Link for downloading the script:

http://www.creativecrash.com/maya/downloads/scripts-plugins/data-management/c/directory-path-change-script

Here are some of it's features:
 Enables one to:

       * Update path of the textures/image files for all file nodes in the scene.
       * Update  path of the textures/image files for specific files (e.g. files named using some naming convention like spec_XYZ,axv_SPEC001 etc.)

Limitations:
   * While updating specific files in the scene, user has to make sure that the file naming conventions are such that  the string which one wants to search among the file-names should have the occurrence of it's first character  before it's duplicate entry .

For example:-
     Searching for file with the file-name "scene01_Spec01.tga" with search keyword "spec" won't be found by the script as character "s" occurs before the "Spec" word. In contrast to this, the same keyword search will give a match if the file convention is like spec01_scene0.tga.

   *Moreover the search is case sensitive.


Here are some screenshots:

Option1:













Option2:
















To conclude I learnt DAG in MAYA to some extent and it did help me refreshing my knowledge of programming.  I made this for my personal project during Masters', one can use this script on their own risk. In case you guys have any ideas or suggestion regarding the script, you can reach me at my email address: shashi.woolverine@gmail.com.










Tuesday, 21 February 2012

Fracturing -A fringe Title Test

Hi,
   This is a shot which I did to practice a bit more with PFlow in Autodesk 3Ds Max:




A brief  Shot Description:


 This shot which I decided to experiment with is inspired from one of my favourite and famous american TV show named-"Fringe".

 A small link to the original shot is mentioned below-
                                                 
     http://www.youtube.com/watch?v=fM1bzVVrgNk


Since, being a series involving Investigations around mysteries, all these Title shots encompass every small detail which a typical Science-Fiction show would require. In my opinion, this shot which involves fracturing of a text "FRINGE"  has some indirect connotations about the show itself which are noted down by me:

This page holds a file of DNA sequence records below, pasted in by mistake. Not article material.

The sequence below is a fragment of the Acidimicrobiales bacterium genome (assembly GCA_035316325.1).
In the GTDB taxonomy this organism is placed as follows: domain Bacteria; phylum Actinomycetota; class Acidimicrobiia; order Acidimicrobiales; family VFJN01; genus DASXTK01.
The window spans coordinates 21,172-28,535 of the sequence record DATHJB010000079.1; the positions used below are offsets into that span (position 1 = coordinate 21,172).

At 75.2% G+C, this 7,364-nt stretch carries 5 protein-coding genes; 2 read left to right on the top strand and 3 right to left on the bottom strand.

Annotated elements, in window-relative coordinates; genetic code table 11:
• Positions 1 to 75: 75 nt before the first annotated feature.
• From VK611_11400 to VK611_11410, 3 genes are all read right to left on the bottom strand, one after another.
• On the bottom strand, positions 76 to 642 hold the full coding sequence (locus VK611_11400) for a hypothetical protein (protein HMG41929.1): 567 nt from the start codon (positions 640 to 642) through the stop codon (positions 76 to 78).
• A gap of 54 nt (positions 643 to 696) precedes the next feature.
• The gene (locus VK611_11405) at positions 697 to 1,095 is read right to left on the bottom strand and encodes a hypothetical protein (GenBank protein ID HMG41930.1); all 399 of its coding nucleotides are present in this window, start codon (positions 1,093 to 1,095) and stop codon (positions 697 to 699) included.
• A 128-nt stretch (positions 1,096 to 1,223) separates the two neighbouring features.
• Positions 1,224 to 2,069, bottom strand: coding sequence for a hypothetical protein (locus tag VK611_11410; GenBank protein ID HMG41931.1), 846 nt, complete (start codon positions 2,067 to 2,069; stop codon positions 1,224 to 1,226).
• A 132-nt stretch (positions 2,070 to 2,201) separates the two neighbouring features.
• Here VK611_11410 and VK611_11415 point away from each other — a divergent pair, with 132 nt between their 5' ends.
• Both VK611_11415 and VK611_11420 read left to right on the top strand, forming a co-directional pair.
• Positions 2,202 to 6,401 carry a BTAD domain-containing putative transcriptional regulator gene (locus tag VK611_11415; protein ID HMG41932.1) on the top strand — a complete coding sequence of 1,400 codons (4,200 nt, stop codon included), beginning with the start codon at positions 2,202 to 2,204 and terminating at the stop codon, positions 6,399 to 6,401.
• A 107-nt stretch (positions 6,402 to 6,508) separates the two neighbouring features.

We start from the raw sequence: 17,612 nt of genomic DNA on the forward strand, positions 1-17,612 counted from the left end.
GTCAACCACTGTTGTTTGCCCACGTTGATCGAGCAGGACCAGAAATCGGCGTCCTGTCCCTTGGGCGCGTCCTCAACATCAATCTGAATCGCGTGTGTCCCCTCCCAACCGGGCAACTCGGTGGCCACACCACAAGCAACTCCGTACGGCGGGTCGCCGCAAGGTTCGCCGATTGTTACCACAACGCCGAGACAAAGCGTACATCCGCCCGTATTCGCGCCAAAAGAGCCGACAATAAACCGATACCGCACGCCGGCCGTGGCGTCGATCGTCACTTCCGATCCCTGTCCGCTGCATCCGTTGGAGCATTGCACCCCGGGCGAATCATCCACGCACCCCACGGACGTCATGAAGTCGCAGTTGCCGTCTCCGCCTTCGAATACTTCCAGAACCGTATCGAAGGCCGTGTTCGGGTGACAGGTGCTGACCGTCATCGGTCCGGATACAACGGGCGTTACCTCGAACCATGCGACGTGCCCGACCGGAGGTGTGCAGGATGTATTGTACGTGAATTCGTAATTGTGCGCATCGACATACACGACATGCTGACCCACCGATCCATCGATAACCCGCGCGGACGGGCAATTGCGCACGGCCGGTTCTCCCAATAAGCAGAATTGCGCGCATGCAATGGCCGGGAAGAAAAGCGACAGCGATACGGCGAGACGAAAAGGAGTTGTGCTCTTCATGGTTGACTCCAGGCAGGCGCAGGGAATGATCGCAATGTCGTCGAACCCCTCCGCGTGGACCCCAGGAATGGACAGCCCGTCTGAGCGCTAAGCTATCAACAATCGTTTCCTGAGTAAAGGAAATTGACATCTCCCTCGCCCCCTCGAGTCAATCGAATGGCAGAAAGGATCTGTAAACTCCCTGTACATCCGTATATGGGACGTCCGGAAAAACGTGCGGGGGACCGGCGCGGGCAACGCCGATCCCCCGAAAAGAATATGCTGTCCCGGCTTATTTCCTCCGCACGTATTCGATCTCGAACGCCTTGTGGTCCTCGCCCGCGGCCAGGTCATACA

1. Integration of Debris in to a single element :- points towards  an approach where conclusion is made after going through every small relevant detail.

2.Addition of smoke, Fingerprints and spotlight in the background :- connotes to the mystery being looked closely , especially related to some crime.

3 Lighting and Position of the Text :- emphasize on the "FRINGE" text which is being the centre of attraction which is  supported by the compositional value of the Text itself.

OHK! well there is something about the saturated Blue colour giving it a cold look and besides that the camera movement also plays an important role, any ways here are details about my procedure:-

Shot Requirements and Tools used-


* Particle-flow in Autodesk 3Ds  Max for Fracture Simulation for Particles.
*A fracturing script by "Martin Breidt" from ScriptSpot a link is mentioned below:
http://www.scriptspot.com/3ds-max/scripts/mbfracture

*A Particle Flow script to assign geometry shapes to the particles by Bobo- I will be adding a snapshot of the script later and a script written by me which triggers fracturing from right to left.

*A basic Spotlight rig to lit the scene and Foundary Nuke to composite the entire shot

A  Description:




Simulation


Pflow Set-up:-
                 To start with I used Martin Briedt  fracturing script which has quite nice functions to detect whether the geometry to be fractured has any open faces or isolated vertices which can cause issues while fracturing.
Besides this the script allows one to have a more control over the subdivision of polygons causing smooth faces of the fractured objects.


An event flow window's snapshot:



To give a specific motion to fractured elements instead of using Reactor/Phsyx I decided to go with the Pflow. So, initially I took Bobo's script to assign these fractured geometric shapes to my particles. The script has a check condition where the assignment of shapes, indexes and age of the particles are set before the frame 0. A small snapshot of the script:-





Next Step was to  trigger fracture motion from right to left for this I wrote a small script  which checks the number of particles inside an event and send them to the next event where the Forces take over the control of the entire motion. Since being new to scripting in the Pflow initially, I made a mistake of not using indexing to check the particle inside an event which resulted in computer crashes due to infinite loop :(


Self_Analysis:


"Well when I realized what was going on with the scene my computer had crashed numerous of occasions, and I figured out that 3Ds Max implicitly passes an integer with value 1 to the particles which are checked for some condition inside the script. So, when a particle with index 1 is passed to the next event Max will still look for the particle with index 1 in the same event and if this is executed inside a loop it will result in a CRASH  :-x"



Here is a small snapshot of my script:



Finally in the Fracture simulation I used a Particle Float number to control the influence of forces  on the particles. This requires a two step process, in which first of all the Force operator is required to be told about the use of the script float value this is known as Script wiring and can be initialized as shown in the snapshot-

















In the script on has to flag on the use of the  "ParticleFloat channel",
here is a small snapshot where I am controlling the influence of forces like gravity on the particles depending on their respective sizes.